Aliyu Yusuf Aboki, the Executive Secretary of the West Africa Telecommunications Regulators Assembly (WATRA), has urged governments to ensure increased access to telecommunications services in Nigeria and other parts of Africa.
Aboki emphasized that over the past decade, telecommunications has significantly expanded market opportunities for millions of Nigerians and enhanced their productive capacities.
He also highlighted the role of digital tools such as applications, websites, and software programs in enabling more efficient and productive work among Nigerians.
Aboki noted that the telecommunications sector has created numerous digital economy jobs, especially for youth, which were nonexistent just a few years ago.
Speaking with The Guardian, Aboki stated that the digital economy is transforming livelihoods and creating extensive economic opportunities.
He emphasized that the potential of this economic transformation should not be hindered by increased taxes and tariffs.
Aboki emphasized that greater access to technology and telecommunications services leads to increased economic activity.
He advocated for perceiving telecoms as a driver for growth rather than solely a source of economic revenue.
Aboki argued that “stimulating investment, innovation, and technology adoption by SMEs and individuals would generate greater revenue for the government in the long run.”
He further explained that “lowering taxes and levies for telecommunications companies would provide them with additional funds to invest in their operations, expand networks, and enhance services.”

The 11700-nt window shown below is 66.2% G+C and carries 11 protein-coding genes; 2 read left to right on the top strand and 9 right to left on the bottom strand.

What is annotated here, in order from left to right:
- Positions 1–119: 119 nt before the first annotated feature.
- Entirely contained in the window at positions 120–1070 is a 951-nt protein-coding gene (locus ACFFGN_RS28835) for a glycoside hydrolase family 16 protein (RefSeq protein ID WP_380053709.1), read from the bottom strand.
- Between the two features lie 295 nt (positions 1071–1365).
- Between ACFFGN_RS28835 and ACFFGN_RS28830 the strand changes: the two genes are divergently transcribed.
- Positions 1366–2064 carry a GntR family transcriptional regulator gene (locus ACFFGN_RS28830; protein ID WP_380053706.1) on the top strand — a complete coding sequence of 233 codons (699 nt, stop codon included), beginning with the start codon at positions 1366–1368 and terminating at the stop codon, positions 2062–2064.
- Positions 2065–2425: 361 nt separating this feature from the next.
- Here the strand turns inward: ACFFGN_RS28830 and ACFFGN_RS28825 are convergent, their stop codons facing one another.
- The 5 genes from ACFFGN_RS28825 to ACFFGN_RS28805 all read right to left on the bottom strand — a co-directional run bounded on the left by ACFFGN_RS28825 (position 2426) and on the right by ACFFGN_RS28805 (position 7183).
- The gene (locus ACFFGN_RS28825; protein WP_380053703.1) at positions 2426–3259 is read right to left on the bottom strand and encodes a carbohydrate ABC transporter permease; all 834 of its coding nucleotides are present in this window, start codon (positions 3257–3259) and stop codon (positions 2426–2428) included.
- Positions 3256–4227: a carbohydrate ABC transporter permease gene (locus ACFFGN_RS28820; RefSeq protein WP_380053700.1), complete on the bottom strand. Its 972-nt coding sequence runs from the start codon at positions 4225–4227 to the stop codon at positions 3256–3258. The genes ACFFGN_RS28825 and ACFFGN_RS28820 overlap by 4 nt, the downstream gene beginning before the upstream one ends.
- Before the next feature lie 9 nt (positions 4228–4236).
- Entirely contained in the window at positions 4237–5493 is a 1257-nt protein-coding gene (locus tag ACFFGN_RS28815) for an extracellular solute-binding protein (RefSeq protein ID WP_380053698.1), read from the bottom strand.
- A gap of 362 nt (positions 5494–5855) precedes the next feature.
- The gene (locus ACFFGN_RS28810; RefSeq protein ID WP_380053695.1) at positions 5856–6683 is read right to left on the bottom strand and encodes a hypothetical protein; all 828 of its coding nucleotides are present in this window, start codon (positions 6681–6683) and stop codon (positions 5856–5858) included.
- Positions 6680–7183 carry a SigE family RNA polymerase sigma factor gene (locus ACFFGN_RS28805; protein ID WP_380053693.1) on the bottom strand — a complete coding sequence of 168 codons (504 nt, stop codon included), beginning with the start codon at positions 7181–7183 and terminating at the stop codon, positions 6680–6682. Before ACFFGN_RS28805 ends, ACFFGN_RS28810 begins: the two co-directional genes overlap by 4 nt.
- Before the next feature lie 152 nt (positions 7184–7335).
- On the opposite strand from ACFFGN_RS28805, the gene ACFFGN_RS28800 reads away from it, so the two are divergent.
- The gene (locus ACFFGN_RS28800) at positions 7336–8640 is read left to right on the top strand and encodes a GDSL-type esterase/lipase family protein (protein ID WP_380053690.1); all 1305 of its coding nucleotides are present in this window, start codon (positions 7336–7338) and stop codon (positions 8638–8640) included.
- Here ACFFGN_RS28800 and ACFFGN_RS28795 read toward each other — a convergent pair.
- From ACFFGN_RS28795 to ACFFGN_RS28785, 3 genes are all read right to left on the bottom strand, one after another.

Aboki emphasized that this would ultimately keep prices low for consumers.
Aboki highlighted that governments worldwide consider the telecommunications sector as a significant source of revenue.
However, he stated that smarter governments focus on generating revenue from the broader growth across various sectors of the economy driven by intensive telecommunications use.
Foreign investment in the telecom sector has become a major source of foreign direct investment (FDI).
The economic growth resulting from the digitization of economic activities could eventually yield tax revenue equivalent to Nigeria’s oil revenue.
Aboki emphasized that evidence clearly shows that the expansion of the digital economy positively impacts economic growth. He warned that imposing high taxes that impede economic growth could delay the emergence of benefits and hinder tax revenue.
As a telecoms engineer, Aboki noted that wise policymakers and regulators continuously seek ways to reduce the cost of telecommunications services since they act as a multiplier for growth.
He referred to the Alliance for Affordable Internet, which recommended reducing taxes on low-cost devices in 2020 to lower mobile usage costs.
While acknowledging the role of taxes in generating government revenue, Aboki cautioned that they could have a regressive effect on income distribution. He explained that taxes, particularly those applied disproportionately to low-income households, could negatively impact them since they allocate a higher proportion of their income to these services.
Aboki emphasized the spillover effect of telecom services across various sectors, enhancing productivity.
He stressed the importance of considering the broader impact on overall growth, national incomes, and future revenues of those sectors. Hindering these sectors through negative impacts on the telecoms sector would impede their optimal growth.